Prostitution is prostitution, whether you’re on the street corner or you’re an escort. You’re still being paid for sex.
There are two completely different types of prostitutes as far as I’m concerned. I personally don’t feel associated at all with the poor girls walking the streets of Ipswich. I’ve never taken a drug in my life, I don’t even smoke cigarettes and I drink very little alcohol, so I don’t do it to feed any kind of habit. I just do it because I like sex, and I like pleasing men, and I know there are a lot of men out there whose wives or partners don’t provide what they want, so I just think I’m providing a nice service for gentlemen who can’t get it anywhere else.”
Melissa started working as a prostitute after giving up a career in nursing. “It was the 13 hour shifts that did it. I wanted to have a few more experiences in my life, and I absolutely love it. I built a basic website and took it from there. I never really expected the phone to ring, but it did. I’ve never, ever, ever had a bad experience. Everyone is obviously a different personality, but I’ve never come across someone nasty or arrogant, everyone’s been a true gent.”
On her website, Melissa describes herself as a “dominatrix” and promises she will “use your dreams and fantasies to enter with you into a world of sexual exploration, domination and fantasy”, claiming, rather surprisingly for a former-nurse, “I like to humiliate, watch you crawl and grovel, I like to push you to your limits, to see how far you will go for me.” However, she insists that she is not selling sex. “I never ever, ever get paid for having sex. If, as two consenting adults, that is something that happens during that time together then fine, but I have to be in agreement as much as the other person, and I always make that clear to every and every client.”
Corinne became an escort shortly after she began to appear in adult films and photographs. Before that, she had owned her own business for 20 years. She told me “I’d done some modelling before when I was younger, but films weren’t something I was interested in, although I’d had a lot of offers. But I was having a set of raunchy photographs taken for my partner’s personal use and mine a couple of years ago, and the guy taking the photos suggested that it was a really good shoot and asked me if I’d consider doing DVD work, so that’s how I got into the industry. Once I was working in adult modelling, I started being inundated with emails and phone calls from people who’d seen my pictures on the website and wanted me to provide an escort service for them. A bit of extra pocket money is always useful, so I started doing it. I still run my own business now. The films and the escort work are only a sideline.”
Corinne is not so unequivocally positive about the work as Denise and Melissa. “At the end of the day, a lot of the time you’re an actress. With many of the people that you see, you like spending time with them, but you may not like doing what you’re doing with them, because you may want to spend a bit more time getting to know them first. Some of the time you really don’t want to be with the people you’re with, but that’s what you do. But the majority of time you’re enjoying it. If somebody comes to see me that I really don’t like the look of or feel uneasy about, I just won’t let him through the door. I’m not in a position where I have to do it for the money.”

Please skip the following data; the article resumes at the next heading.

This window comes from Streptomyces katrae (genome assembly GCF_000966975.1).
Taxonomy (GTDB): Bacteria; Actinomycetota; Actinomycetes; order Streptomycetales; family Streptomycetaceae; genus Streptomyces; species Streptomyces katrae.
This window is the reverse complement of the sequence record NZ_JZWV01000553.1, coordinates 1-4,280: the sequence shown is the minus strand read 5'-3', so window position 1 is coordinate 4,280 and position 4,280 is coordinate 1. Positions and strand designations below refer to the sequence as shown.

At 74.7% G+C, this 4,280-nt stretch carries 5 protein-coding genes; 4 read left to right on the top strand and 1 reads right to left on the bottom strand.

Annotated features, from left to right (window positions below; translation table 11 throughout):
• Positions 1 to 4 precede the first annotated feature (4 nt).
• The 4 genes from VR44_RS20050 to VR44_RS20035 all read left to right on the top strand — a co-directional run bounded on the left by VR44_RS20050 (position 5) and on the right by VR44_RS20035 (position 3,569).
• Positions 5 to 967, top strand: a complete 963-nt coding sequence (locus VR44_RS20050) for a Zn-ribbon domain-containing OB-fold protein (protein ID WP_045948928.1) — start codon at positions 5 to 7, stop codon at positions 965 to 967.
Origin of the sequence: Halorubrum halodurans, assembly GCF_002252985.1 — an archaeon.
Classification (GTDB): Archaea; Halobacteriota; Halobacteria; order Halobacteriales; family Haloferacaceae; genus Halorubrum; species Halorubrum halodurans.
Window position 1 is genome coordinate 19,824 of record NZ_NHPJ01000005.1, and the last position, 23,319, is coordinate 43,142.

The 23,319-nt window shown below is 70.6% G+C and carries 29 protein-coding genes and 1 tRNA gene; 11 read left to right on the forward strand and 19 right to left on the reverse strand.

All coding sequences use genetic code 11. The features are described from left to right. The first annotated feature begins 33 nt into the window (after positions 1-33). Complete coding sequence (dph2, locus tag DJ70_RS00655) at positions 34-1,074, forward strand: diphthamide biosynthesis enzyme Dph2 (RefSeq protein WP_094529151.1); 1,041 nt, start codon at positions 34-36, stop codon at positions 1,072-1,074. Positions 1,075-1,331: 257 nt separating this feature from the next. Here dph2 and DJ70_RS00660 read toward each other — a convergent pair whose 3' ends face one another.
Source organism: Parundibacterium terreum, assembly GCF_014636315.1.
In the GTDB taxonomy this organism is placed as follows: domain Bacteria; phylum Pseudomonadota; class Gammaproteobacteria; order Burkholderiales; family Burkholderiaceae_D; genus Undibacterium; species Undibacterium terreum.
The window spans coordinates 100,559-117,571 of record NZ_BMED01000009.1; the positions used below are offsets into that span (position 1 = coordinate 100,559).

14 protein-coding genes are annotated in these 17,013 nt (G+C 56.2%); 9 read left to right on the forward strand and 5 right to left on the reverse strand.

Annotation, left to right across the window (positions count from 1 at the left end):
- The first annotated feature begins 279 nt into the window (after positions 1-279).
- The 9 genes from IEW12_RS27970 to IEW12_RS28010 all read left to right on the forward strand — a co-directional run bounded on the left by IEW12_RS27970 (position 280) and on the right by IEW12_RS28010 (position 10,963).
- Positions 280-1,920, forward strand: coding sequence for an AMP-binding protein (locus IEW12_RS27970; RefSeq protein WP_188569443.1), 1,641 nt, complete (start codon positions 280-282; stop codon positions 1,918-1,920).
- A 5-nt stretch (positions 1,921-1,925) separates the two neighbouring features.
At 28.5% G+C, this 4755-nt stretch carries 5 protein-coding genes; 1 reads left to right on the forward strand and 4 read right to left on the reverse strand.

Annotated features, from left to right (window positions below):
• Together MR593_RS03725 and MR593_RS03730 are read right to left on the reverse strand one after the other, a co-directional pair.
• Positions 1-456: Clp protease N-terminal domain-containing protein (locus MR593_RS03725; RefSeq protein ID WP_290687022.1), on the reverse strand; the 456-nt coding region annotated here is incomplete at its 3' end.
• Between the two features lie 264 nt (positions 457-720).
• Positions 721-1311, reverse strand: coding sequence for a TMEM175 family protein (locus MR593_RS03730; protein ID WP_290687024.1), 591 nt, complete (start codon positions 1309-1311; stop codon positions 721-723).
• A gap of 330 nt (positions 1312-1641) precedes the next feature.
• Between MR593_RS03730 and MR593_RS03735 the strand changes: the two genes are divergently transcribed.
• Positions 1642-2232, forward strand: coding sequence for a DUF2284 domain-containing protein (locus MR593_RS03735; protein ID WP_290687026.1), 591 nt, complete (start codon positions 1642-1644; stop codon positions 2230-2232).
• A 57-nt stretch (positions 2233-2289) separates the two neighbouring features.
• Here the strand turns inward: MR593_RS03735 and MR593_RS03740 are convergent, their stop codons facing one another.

I was interested to know how the women I spoke to felt about the way prostitutes are perceived in society and the media, and how the reality of their own work differs from this perception. All agreed that women working as prostitutes are stereotyped negatively, though there was a difference of opinion about the degree to which the stereotype is accurate. According to Denise, “The media and public opinion is that somebody who does this sort of work is the scrapings off your boots, although in reality the people I’ve met who do this are usually very, very nice people. Articulate, honest, kind, intelligent, law-abiding people. What the media portrays is a terrible thing.”
Melissa insisted that “being a prostitute and being an escort are a million miles apart. I’ve never taken drugs in my life; that wasn’t the pull for me. I don’t meet someone and have sex in a car. That would never enter my head. There are a lot of gentlemen out there who just want a lady to take for dinner, have a chat or a kiss and cuddle with. Sex isn’t a foregone conclusion. That’s how it differs. I don’t feel associated at all with the poor girls who walk the streets in Ipswich.”
However, Adeline does not perceive such a world of difference. “Prostitution is prostitution, whether you stand on the street corner or you’re what’s deemed to be a ‘high-class escort’. But clearly women standing on the street are open to a whole lot of abuses. They’re quite vulnerable and they’re exploited.
She tells me that she was shocked and dismayed by the media coverage of the Ipswich murders. “Every time it was reported, one of the first things that came out of their mouths was that the women who had been murdered were ‘five prostitutes’. It shouldn’t matter that those women had sex for money: they’re still human beings; they’re still somebody’s daughter, and somebody’s mother; they’re still somebody’s partner and somebody’s friend. Their being prostitutes doesn’t give someone the right to murder them, it doesn’t give the media the right to report them in a less positive light, and it didn’t give the police the right to take it less seriously when they disappeared from the street. It was not taken as seriously or reported as seriously as it seriously as it would have been if they’d been five middle class women, and that is really quite dangerous, because I suspect that if it had been, not as many of them would have died. It’s almost as though those women’s lives were not worth anything because they did that for money, but the harsh cold reality is that all kinds of women, from all kinds of backgrounds, do this sort of work. It’s not just ‘crack-whores’ as people call them.”